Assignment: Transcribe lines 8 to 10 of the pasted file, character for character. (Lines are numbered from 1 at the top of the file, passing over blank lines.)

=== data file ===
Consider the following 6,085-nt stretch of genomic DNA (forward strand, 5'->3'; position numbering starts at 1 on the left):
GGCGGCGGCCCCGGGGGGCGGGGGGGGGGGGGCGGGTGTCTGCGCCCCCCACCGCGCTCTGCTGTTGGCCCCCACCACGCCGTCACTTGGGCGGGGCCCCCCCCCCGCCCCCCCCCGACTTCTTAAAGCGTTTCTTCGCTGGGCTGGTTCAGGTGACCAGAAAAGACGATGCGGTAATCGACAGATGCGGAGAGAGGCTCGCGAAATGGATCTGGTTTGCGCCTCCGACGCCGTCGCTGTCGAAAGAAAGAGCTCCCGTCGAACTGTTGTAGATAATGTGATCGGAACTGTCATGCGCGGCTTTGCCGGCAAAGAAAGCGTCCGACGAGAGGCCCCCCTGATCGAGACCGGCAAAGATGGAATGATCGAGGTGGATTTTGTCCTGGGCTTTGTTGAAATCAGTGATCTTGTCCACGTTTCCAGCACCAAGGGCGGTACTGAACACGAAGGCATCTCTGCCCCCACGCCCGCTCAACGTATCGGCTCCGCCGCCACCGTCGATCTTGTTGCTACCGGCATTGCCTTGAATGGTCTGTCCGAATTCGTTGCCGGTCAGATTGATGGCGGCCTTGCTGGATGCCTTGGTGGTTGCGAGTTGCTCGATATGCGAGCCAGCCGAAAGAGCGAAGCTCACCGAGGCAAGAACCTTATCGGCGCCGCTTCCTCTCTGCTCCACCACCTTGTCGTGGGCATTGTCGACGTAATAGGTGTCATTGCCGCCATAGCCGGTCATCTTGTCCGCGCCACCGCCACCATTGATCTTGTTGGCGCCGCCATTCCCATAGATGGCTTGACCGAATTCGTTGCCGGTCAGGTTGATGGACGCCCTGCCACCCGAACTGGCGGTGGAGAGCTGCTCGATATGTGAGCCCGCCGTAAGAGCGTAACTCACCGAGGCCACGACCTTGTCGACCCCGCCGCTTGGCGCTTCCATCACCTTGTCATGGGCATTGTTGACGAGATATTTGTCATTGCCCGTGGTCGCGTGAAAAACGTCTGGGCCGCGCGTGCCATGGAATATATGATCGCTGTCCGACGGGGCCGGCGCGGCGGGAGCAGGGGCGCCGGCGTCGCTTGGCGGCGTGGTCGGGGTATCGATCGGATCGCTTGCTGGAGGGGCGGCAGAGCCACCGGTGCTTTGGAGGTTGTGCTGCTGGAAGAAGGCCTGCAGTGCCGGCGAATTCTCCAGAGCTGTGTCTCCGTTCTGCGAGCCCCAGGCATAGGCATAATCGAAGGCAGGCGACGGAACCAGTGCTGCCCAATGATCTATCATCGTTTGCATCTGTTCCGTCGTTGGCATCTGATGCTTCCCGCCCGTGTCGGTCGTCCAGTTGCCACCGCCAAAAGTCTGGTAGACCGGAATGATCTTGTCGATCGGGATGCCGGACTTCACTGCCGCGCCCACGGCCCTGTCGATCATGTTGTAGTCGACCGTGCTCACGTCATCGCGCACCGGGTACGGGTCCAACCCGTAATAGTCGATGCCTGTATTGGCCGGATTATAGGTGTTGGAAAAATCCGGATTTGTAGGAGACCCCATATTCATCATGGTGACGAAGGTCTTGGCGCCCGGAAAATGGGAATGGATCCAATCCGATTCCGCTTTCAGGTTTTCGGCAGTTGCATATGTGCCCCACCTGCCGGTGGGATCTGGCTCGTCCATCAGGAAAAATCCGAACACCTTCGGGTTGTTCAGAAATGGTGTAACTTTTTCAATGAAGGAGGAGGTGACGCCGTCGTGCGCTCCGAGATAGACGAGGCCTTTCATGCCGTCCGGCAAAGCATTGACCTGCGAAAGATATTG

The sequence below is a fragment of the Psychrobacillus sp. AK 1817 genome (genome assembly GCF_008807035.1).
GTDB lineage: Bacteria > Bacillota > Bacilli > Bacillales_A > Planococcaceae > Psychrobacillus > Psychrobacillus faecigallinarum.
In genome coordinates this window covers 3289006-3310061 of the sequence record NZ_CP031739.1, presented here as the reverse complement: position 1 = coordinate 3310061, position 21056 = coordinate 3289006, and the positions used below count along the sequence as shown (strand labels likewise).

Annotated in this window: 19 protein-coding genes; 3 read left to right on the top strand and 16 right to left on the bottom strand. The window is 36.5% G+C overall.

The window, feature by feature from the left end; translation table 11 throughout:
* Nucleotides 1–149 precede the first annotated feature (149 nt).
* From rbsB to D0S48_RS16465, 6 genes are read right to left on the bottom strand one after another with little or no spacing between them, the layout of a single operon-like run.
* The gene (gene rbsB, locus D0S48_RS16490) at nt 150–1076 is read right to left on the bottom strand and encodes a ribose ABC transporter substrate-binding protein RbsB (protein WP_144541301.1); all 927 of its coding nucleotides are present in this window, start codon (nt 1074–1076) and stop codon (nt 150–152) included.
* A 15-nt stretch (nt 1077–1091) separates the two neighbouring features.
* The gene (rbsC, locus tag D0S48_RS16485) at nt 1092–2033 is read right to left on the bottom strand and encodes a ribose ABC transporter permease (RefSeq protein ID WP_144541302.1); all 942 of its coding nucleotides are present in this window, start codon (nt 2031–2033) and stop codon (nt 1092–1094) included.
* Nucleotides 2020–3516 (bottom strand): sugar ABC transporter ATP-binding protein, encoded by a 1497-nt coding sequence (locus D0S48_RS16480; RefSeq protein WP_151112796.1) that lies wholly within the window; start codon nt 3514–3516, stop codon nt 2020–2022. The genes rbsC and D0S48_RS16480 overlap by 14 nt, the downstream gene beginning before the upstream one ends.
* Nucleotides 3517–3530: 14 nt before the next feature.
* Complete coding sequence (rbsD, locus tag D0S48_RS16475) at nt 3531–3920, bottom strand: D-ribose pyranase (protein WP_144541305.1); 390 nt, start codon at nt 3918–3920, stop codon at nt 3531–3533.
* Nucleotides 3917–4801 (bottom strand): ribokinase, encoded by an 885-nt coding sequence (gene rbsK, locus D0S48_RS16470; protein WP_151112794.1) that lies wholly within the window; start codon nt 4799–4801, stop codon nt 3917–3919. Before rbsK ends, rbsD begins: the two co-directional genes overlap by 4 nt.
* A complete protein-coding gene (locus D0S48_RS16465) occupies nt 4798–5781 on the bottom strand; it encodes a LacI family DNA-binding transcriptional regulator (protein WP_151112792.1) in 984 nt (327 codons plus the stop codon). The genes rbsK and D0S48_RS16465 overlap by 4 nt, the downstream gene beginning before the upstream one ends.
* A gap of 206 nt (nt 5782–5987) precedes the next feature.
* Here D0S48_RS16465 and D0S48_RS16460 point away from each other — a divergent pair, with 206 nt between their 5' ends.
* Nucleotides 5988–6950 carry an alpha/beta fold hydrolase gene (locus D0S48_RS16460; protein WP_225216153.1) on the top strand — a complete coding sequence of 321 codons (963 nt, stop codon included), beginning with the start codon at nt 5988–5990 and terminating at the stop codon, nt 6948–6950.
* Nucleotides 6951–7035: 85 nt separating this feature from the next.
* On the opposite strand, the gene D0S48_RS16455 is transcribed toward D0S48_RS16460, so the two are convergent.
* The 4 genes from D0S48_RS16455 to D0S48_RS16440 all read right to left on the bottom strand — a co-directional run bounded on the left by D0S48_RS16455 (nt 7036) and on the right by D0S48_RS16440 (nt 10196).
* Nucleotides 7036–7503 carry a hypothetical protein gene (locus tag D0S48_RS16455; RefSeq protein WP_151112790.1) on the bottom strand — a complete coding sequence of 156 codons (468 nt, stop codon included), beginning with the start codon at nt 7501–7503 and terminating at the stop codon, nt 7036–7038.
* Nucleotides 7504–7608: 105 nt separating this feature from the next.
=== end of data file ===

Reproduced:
* Nucleotides 1–149 precede the first annotated feature (149 nt).
* From rbsB to D0S48_RS16465, 6 genes are read right to left on the bottom strand one after another with little or no spacing between them, the layout of a single operon-like run.
* The gene (gene rbsB, locus D0S48_RS16490) at nt 150–1076 is read right to left on the bottom strand and encodes a ribose ABC transporter substrate-binding protein RbsB (protein WP_144541301.1); all 927 of its coding nucleotides are present in this window, start codon (nt 1074–1076) and stop codon (nt 150–152) included.